Souls who committed a crime were punished by being forced to become mortal beings, reincarnated from body to body. Humans, animals, and even plants have spirit. Moral conduct allows us to become like gods again.

Empedocles also describes theories on causation, perception, and thought, as well as explanations of terrestrial phenomena and biological processes.

Empedocles did not belong to any one definite school and is regarded an eclectic in his thinking. He combined much that had been suggested by Parmenides, Pythagoras and the Ionian schools. He was both a firm believer in Orphic mysteries, as well as a scientific thinker and a precursor of physical science. Aristotle mentions Empedocles among the Ionic philosophers, and he places him in very close relation to the atomist philosophers and to Anaxagoras.

Empedocles, like the Ionian philosophers and the atomists, tried to find the basis of all change. They did not, like Heraclitus, consider coming into existence and motion as the existence of things, and rest and tranquility as the non-existence. This is because they had derived from the Eleatics the conviction that an existence could not pass into non-existence, and vice versa. In order to allow change to occur in the world, against the views of the Eleatics, they viewed changes as the result of mixture and separation of unalterable substances. Thus Empedocles said that a coming into existence from a non-existence, as well as a complete death and annihilation, are impossible; what we call coming into existence and death is only mixture and separation of what was mixed.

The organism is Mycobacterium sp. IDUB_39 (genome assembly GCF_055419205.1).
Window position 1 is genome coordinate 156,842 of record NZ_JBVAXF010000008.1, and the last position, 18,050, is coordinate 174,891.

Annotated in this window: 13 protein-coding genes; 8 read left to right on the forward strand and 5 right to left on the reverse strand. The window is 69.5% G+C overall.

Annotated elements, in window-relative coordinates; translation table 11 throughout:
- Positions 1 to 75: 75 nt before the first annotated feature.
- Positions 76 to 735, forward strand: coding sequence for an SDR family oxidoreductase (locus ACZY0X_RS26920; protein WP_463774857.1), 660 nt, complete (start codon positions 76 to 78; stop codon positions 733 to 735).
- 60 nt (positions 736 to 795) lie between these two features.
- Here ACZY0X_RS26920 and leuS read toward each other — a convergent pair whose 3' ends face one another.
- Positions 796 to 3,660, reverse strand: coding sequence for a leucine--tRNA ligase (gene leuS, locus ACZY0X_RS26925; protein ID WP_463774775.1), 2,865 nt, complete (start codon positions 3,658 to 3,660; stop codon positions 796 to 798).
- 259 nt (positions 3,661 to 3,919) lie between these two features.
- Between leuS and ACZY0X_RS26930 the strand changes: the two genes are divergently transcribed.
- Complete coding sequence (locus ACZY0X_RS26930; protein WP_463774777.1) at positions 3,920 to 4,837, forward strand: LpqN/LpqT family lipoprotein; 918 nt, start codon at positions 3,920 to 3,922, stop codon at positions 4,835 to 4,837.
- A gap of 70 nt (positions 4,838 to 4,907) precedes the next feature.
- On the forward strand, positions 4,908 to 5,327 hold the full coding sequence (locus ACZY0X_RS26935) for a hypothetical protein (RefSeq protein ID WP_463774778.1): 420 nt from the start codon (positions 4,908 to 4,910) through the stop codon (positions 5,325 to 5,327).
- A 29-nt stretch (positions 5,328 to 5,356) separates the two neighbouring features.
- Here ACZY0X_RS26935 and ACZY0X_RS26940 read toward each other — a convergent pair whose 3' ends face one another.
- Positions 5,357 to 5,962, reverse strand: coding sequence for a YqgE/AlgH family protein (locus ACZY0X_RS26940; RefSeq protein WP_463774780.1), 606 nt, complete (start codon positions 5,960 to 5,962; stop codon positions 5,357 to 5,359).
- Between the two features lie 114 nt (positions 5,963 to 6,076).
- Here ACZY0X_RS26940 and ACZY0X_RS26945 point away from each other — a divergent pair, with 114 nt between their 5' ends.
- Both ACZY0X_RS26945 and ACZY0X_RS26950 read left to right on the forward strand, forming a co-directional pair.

It was Empedocles who established four ultimate elements which make all the structures in the world - fire, air, water, earth. Empedocles called these four elements "roots", which, in typical fashion, he also identified with the mythical names of Zeus, Hera, Nestis, and Aidoneus. Empedocles never used the term "element" (Greek: στοιχε?ον) (stoicheion), which seems to have been first used by Plato. According to the different proportions in which these four indestructible and unchangeable elements are combined with each other the difference of the structure is produced. It is in the aggregation and segregation of elements thus arising, that Empedocles, like the atomists, found the real process which corresponds to what is popularly termed growth, increase or decrease. Nothing new comes or can come into being; the only change that can occur is a change in the juxtaposition of element with element. This theory of the four elements became the standard dogma for the next two thousand years [The ancient dichotomy of light and darkness divided itself into four cosmic elements moist-hot-dry-cold which create and sustain the cosmos].